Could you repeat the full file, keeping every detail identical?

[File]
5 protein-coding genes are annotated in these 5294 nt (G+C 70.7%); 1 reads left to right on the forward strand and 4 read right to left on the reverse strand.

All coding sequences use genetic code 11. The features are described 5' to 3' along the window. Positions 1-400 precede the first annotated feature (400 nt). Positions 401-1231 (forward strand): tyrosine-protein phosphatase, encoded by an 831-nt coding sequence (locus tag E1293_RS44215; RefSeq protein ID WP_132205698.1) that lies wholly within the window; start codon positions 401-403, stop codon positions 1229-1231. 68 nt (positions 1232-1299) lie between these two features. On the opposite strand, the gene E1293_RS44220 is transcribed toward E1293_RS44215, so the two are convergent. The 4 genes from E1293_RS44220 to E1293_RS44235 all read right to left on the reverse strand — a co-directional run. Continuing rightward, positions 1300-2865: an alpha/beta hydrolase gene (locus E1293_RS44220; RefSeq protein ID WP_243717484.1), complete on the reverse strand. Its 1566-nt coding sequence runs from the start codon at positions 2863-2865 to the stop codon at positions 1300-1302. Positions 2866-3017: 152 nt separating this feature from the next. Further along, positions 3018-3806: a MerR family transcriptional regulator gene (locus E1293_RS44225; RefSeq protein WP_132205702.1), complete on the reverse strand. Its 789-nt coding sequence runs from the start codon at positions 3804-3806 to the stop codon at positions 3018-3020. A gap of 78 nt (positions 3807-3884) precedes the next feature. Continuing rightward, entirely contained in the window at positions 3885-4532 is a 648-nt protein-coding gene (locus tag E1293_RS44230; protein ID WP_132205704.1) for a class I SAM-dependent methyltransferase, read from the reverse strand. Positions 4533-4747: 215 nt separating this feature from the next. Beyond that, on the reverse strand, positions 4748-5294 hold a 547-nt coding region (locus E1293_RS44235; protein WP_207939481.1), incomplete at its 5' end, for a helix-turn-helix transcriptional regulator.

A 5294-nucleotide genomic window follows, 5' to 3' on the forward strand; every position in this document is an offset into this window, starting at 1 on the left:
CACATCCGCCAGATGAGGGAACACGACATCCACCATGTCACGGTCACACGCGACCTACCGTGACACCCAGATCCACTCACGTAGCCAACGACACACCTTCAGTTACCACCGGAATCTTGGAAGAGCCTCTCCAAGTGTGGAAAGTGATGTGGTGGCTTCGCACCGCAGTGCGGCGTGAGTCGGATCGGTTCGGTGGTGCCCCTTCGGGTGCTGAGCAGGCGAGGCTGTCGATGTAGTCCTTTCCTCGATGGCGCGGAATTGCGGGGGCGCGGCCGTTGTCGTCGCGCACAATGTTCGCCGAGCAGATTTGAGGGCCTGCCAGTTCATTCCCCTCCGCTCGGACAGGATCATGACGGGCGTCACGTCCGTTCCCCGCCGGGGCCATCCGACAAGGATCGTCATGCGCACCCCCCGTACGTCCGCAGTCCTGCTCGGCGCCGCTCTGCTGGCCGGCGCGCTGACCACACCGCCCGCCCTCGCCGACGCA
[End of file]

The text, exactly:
5 protein-coding genes are annotated in these 5294 nt (G+C 70.7%); 1 reads left to right on the forward strand and 4 read right to left on the reverse strand.

All coding sequences use genetic code 11. The features are described 5' to 3' along the window. Positions 1-400 precede the first annotated feature (400 nt). Positions 401-1231 (forward strand): tyrosine-protein phosphatase, encoded by an 831-nt coding sequence (locus tag E1293_RS44215; RefSeq protein ID WP_132205698.1) that lies wholly within the window; start codon positions 401-403, stop codon positions 1229-1231. 68 nt (positions 1232-1299) lie between these two features. On the opposite strand, the gene E1293_RS44220 is transcribed toward E1293_RS44215, so the two are convergent. The 4 genes from E1293_RS44220 to E1293_RS44235 all read right to left on the reverse strand — a co-directional run. Continuing rightward, positions 1300-2865: an alpha/beta hydrolase gene (locus E1293_RS44220; RefSeq protein ID WP_243717484.1), complete on the reverse strand. Its 1566-nt coding sequence runs from the start codon at positions 2863-2865 to the stop codon at positions 1300-1302. Positions 2866-3017: 152 nt separating this feature from the next. Further along, positions 3018-3806: a MerR family transcriptional regulator gene (locus E1293_RS44225; RefSeq protein WP_132205702.1), complete on the reverse strand. Its 789-nt coding sequence runs from the start codon at positions 3804-3806 to the stop codon at positions 3018-3020. A gap of 78 nt (positions 3807-3884) precedes the next feature. Continuing rightward, entirely contained in the window at positions 3885-4532 is a 648-nt protein-coding gene (locus tag E1293_RS44230; protein ID WP_132205704.1) for a class I SAM-dependent methyltransferase, read from the reverse strand. Positions 4533-4747: 215 nt separating this feature from the next. Beyond that, on the reverse strand, positions 4748-5294 hold a 547-nt coding region (locus E1293_RS44235; protein WP_207939481.1), incomplete at its 5' end, for a helix-turn-helix transcriptional regulator.

A 5294-nucleotide genomic window follows, 5' to 3' on the forward strand; every position in this document is an offset into this window, starting at 1 on the left:
CACATCCGCCAGATGAGGGAACACGACATCCACCATGTCACGGTCACACGCGACCTACCGTGACACCCAGATCCACTCACGTAGCCAACGACACACCTTCAGTTACCACCGGAATCTTGGAAGAGCCTCTCCAAGTGTGGAAAGTGATGTGGTGGCTTCGCACCGCAGTGCGGCGTGAGTCGGATCGGTTCGGTGGTGCCCCTTCGGGTGCTGAGCAGGCGAGGCTGTCGATGTAGTCCTTTCCTCGATGGCGCGGAATTGCGGGGGCGCGGCCGTTGTCGTCGCGCACAATGTTCGCCGAGCAGATTTGAGGGCCTGCCAGTTCATTCCCCTCCGCTCGGACAGGATCATGACGGGCGTCACGTCCGTTCCCCGCCGGGGCCATCCGACAAGGATCGTCATGCGCACCCCCCGTACGTCCGCAGTCCTGCTCGGCGCCGCTCTGCTGGCCGGCGCGCTGACCACACCGCCCGCCCTCGCCGACGCA